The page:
Dow climbs 670 points on signs of easing trade tension
The stock market surged back from the biggest weekly rout in two years, with major benchmarks rocketing more than 2.7% on signs that an escalation of trade tensions was beginning to ease.
Chipmakers and banks led gains as the S&P 500 grew 70.29 points, or 2.72%, marking its biggest one-day jump since August 2015, while 20 stocks climbed for every one that fell. The Dow climbed 669.4 points, or 2.84%, erasing Friday’s 400-point drop. The gauge still had a ways to go to make up all of last week’s losses.
Facebook was a noticeable underperformer, ending just slightly higher after the Federal Trade Commission said it has an open, non-public probe into the company’s privacy practices.
The optimism toward U.S. stocks emerged after the limits of the Trump administration’s willingness to embrace protectionism came into view over the weekend. Treasury Secretary Steven Mnuchin told Fox News that he’s “cautiously hopeful” that China will reach a deal to avoid tariffs on $50 billion of U.S. exports, while European leaders demanded a permanent exclusion at the threat of retaliation and a deal was struck with South Korea.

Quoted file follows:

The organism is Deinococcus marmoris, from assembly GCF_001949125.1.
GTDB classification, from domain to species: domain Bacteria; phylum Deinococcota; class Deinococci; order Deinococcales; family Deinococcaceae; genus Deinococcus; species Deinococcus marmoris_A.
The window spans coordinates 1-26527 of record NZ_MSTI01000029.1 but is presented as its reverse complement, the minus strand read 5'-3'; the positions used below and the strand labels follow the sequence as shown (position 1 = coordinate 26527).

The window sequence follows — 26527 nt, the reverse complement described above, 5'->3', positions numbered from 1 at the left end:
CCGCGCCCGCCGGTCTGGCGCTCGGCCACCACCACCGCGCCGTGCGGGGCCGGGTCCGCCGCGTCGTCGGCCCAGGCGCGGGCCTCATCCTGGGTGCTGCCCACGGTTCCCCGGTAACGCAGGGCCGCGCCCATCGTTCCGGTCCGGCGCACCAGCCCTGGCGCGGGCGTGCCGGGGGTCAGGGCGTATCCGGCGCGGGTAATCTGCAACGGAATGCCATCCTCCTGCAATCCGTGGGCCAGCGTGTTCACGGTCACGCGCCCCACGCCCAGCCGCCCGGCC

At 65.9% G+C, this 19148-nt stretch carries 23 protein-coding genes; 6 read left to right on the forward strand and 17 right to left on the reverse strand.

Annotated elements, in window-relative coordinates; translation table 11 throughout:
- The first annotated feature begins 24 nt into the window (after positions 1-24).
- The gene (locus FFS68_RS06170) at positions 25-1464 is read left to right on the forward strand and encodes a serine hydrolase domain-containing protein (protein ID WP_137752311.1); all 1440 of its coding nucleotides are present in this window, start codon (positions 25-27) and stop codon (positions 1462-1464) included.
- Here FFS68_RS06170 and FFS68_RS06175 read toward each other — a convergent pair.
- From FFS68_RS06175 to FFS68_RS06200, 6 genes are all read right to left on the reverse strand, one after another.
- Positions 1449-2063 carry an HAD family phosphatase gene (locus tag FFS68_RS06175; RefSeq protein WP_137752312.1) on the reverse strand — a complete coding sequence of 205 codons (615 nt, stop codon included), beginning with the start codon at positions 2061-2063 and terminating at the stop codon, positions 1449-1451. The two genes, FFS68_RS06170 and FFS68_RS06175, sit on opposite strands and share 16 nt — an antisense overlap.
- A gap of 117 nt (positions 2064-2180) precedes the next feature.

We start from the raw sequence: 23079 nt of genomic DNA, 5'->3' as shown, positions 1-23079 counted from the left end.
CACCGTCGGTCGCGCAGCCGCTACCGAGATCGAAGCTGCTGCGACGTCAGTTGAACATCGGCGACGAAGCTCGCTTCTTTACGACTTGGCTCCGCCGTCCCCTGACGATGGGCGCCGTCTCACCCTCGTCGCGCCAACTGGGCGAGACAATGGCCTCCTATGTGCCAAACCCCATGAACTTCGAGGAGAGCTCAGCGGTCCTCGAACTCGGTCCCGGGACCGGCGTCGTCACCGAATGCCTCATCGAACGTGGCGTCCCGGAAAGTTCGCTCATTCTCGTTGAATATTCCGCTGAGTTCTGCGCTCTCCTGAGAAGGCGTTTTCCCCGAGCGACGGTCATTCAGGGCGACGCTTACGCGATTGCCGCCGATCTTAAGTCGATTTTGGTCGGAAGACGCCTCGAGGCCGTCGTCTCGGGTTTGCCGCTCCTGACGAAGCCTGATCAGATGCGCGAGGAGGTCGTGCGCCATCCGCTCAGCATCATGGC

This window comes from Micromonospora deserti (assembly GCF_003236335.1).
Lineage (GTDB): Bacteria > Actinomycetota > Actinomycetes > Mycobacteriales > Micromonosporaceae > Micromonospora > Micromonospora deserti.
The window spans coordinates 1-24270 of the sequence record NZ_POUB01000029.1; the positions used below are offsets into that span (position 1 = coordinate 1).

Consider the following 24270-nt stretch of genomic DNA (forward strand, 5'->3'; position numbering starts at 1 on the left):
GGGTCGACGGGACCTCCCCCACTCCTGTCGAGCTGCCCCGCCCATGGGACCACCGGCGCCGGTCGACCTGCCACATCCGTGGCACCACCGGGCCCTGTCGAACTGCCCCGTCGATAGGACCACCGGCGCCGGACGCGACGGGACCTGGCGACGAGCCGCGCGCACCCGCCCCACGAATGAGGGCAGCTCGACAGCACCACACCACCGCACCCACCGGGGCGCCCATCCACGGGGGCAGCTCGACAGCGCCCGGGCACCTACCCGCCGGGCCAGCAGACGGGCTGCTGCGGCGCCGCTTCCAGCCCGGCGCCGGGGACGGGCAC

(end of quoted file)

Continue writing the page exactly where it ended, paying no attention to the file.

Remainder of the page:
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The Trump administration tends “to negotiate to a more reasonable position, or more toward the center, as time goes on,” Maggie Gage, the head of Washington research at Credit Suisse Securities, said in an interview on Bloomberg Television. “We’re cautiously optimistic that that will apply here too with the Chinese tariffs.”
Microsoft’s 7.6% surge was the biggest contributor to the S&P 500’s advance, followed by the 4.8% gain in Apple. Gains in financial shares were led by Comerica and Metlife.
Elsewhere, 10-year Treasury yields edged higher ahead of major debt sales. The dollar dropped to a one-month low and European shares slid for a fourth day as investors remain on edge over the region’s growth prospects. Brent crude traded near $70 a barrel on lingering tension in the Middle East. A measure of U.S. corporate junk bonds rose the most in a month.